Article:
Arsenal pressure mounts over 'shameful' wages
Published by Max Salsbury for 24dash.com in Communities and also in Finance
The pressure is mounting on Arsenal Football Club to pay its staff the living wage.
Despite paying top stars like Mesut Ozil £130,000 a week, the Premier League side refuses to pay its staff such as cleaners and caterers the living wage - the amount calculated as the minimum rate needed to sustain a basic but acceptable standard of living, currently set at £8.80 per hour in London.
Councillor Andy Hull, Labour member for Highbury West and executive member for finance at Islington Council, has slammed the Gunners' stance as "shameful".
Though able to pay manager Arsene Wenger £7.5 million a year, the Gunners are yet to join 550 other companies across London that are already committed to paying the living wage.
A protest was held outside the club's Emirates Stadium last week by The North London branch of Citizens, a community organising group.
The demonstration was held during Arsenal’s home game against Manchester City - a fellow Premier League club that is planning to adopt a living wage policy.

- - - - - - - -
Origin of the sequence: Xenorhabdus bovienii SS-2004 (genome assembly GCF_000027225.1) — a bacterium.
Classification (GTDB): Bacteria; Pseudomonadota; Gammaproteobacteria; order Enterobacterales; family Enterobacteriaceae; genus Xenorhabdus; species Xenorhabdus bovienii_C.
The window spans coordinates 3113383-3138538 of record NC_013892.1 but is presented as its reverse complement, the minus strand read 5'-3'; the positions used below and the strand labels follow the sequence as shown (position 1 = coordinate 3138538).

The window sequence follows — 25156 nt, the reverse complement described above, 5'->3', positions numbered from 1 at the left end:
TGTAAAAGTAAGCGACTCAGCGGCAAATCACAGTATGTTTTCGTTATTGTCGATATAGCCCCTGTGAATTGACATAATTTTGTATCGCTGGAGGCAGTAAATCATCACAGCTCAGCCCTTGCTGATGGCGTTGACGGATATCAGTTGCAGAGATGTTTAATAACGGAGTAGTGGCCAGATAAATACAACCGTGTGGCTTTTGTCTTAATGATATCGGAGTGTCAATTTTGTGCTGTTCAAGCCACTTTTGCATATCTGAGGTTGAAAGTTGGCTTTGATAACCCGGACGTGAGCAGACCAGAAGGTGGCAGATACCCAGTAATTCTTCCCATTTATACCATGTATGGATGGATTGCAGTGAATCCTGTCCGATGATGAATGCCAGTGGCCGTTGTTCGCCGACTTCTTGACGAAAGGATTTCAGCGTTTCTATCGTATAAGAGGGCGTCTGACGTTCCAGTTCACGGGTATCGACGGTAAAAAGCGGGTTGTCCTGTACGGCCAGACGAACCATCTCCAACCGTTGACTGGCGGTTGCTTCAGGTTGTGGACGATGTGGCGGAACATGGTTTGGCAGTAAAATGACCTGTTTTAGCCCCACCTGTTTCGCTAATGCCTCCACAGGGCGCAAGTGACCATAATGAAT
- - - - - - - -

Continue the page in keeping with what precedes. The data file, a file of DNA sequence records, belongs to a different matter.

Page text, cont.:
Citizens leader Jo Bownas said: “London living wage is not complex or political. It just needs Arsenal to have the courage and the vision to do the right thing.
“Their record in the local community is excellent and we know fans and local residents will give a huge welcome to Arsenal paying the London Living Wage.”
Arsenal has said that its "employee remuneration packages exceed the London living wage requirements" and that the issue is "ultimately a matter for national legislation”.
However, many of the contractors the club uses to supply it with staff do not pay the living wage, meaning Arsenal indirectly employs people below the recommended hourly rate.
An Arsenal press officer told 24dash that the club has no plans at present to bring in a formal living wage policy.
Cllr Hull said: “We at Islington Council have written to the club repeatedly to urge them to follow our lead by going living wage. These meetings and letters have borne no fruit.
“Arsenal could be the first living wage team in the Premiership, the most lucrative football league in the world. It could lead the way by showing that fair play on the pitch can be matched by fair pay off it.
“For hundreds of workers at the club, it would mean earning enough to live on, not just enough to survive.”
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